But this experiment has likely been done by countless individuals for centuries with results as varied as the number of churches and beliefs. But given the confirmation bias of churches (only those who passed their test are sitting in their pews) the results can hardly be said to be scientific. Or if they are (scientific), then the real result of the experiment would appear to be that there are many paths to God.

  • Church member North Salt Lake, UT
    Dec. 20, 2012 2:35 p.m.

    Twin Lights:

    You are right. Sometimes people use bad logic or reasoning to come to a wrong conclusion. But just because that does happen sometimes does not make them (logic/reason) equal to feelings/emotion.

    I have heard that argument before from people, that they have both led people astray so they are equal. That is a false equivalence. They are not equal. I would guess through out time feelings/emotions have helped people make wrong choices 100 times more often than logic, reasoning and scientific thought. So don't pretend they are equal.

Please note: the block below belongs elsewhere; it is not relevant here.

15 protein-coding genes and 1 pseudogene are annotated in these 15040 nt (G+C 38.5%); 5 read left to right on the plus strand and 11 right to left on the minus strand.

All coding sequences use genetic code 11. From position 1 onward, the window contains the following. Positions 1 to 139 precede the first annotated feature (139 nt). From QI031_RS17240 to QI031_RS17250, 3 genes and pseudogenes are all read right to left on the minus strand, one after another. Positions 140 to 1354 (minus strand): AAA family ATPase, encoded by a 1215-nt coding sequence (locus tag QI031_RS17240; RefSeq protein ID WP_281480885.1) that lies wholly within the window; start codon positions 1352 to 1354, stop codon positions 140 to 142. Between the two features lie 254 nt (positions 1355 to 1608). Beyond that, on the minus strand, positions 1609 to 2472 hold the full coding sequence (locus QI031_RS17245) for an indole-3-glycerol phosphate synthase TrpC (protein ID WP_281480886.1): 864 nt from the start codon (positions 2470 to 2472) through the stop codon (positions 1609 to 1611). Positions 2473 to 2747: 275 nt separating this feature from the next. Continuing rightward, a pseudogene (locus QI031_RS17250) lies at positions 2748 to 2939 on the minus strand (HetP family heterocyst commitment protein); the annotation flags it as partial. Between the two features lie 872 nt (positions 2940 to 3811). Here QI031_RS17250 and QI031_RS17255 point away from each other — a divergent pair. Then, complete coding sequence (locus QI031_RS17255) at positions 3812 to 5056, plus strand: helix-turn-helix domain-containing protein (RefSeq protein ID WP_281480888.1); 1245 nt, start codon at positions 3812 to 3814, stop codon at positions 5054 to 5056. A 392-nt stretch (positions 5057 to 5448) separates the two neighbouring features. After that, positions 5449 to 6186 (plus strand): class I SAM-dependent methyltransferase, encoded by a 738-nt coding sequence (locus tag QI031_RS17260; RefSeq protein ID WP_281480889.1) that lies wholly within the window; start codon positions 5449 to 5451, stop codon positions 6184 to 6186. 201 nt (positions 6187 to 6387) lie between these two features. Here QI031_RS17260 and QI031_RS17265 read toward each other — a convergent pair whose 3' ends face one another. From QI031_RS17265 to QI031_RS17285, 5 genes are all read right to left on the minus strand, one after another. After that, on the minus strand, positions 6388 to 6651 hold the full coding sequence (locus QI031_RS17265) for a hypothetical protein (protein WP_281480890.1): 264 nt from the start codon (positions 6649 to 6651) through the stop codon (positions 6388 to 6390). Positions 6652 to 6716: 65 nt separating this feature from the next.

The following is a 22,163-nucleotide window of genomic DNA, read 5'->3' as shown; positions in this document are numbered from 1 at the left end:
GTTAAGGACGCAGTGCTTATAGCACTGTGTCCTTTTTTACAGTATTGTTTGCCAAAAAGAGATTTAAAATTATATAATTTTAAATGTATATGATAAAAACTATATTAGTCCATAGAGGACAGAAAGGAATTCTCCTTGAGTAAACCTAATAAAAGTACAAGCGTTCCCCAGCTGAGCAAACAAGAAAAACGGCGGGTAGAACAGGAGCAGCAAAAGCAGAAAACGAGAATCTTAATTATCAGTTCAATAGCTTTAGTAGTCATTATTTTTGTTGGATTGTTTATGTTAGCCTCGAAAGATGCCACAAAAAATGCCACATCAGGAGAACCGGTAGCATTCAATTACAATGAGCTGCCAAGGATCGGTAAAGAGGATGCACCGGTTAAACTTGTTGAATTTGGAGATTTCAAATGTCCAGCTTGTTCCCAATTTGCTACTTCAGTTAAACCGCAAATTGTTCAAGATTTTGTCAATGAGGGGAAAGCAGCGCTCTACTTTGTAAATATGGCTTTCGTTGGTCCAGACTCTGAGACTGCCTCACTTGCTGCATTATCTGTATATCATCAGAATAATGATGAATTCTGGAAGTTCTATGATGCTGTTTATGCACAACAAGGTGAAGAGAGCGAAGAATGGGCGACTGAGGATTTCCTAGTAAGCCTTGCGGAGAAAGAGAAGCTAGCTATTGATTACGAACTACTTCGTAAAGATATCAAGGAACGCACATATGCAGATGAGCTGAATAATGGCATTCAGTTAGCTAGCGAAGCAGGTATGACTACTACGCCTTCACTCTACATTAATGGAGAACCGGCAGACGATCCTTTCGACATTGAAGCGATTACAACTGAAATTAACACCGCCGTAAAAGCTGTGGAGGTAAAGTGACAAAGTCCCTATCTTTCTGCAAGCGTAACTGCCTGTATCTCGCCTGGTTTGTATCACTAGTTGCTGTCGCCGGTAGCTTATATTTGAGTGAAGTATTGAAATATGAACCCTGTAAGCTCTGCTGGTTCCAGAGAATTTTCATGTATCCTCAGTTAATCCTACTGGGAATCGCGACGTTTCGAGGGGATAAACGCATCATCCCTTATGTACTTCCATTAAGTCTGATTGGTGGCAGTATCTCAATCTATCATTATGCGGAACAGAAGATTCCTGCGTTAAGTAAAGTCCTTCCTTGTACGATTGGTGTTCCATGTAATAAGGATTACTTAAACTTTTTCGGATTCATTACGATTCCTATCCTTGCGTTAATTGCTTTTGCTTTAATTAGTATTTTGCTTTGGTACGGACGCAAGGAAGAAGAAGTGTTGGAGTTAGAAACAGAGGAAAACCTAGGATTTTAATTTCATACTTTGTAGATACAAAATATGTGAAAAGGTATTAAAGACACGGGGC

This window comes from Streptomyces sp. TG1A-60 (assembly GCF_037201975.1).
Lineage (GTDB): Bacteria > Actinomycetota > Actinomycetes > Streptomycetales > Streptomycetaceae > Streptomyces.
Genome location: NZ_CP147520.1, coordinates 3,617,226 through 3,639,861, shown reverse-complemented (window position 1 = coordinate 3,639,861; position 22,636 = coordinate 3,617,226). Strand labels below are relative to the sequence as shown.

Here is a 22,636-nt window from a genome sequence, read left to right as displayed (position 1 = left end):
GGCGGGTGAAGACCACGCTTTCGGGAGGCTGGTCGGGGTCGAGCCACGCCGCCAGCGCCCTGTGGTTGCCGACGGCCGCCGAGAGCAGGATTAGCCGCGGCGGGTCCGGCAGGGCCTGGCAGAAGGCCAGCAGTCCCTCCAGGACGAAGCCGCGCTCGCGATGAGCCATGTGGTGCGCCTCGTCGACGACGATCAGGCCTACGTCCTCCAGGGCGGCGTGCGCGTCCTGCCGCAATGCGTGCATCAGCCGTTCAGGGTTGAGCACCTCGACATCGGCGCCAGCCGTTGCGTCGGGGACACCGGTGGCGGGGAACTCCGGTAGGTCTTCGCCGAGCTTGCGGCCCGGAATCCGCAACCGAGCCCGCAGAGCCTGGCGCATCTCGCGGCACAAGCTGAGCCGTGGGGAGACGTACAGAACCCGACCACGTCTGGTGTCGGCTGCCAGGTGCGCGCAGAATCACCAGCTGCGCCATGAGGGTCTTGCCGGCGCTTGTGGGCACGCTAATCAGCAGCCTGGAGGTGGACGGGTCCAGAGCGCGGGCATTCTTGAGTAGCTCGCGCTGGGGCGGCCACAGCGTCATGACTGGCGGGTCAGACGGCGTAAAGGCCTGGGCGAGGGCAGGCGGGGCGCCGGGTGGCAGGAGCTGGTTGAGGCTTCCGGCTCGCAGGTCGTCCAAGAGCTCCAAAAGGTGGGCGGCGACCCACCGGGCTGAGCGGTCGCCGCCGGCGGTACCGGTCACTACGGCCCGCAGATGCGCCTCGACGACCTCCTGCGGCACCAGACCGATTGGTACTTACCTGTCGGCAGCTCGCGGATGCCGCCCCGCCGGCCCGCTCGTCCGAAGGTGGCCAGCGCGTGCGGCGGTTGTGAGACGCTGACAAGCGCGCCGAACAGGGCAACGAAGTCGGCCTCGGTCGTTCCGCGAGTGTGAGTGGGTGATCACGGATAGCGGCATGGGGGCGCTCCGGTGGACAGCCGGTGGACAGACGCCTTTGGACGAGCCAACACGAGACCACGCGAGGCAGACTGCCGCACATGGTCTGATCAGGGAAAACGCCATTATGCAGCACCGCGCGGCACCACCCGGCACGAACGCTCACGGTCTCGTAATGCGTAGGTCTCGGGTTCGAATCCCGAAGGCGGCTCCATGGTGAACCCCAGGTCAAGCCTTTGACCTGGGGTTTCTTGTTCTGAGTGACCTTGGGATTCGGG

False equivalence: is a logical fallacy which describes a situation where there is a apparent equivalence, but when in fact there is none.

  • Twin Lights Louisville, KY
    Dec. 20, 2012 11:23 a.m.

    Church Member:

    No, they can't all be right. But my experience was that many do not believe they have full truth, just the best they can get for now.

    And, of course, feelings are not always accurate. But, then again, neither is logic and reasoning (imperfect data or unavailable data).

  • Church member North Salt Lake, UT
    Dec. 20, 2012 9:02 a.m.

    Twin Lights:

    I completely agree that intelligence is not a barrier to religious belief.

    I don't think I ever said it was, and I am sorry if I did.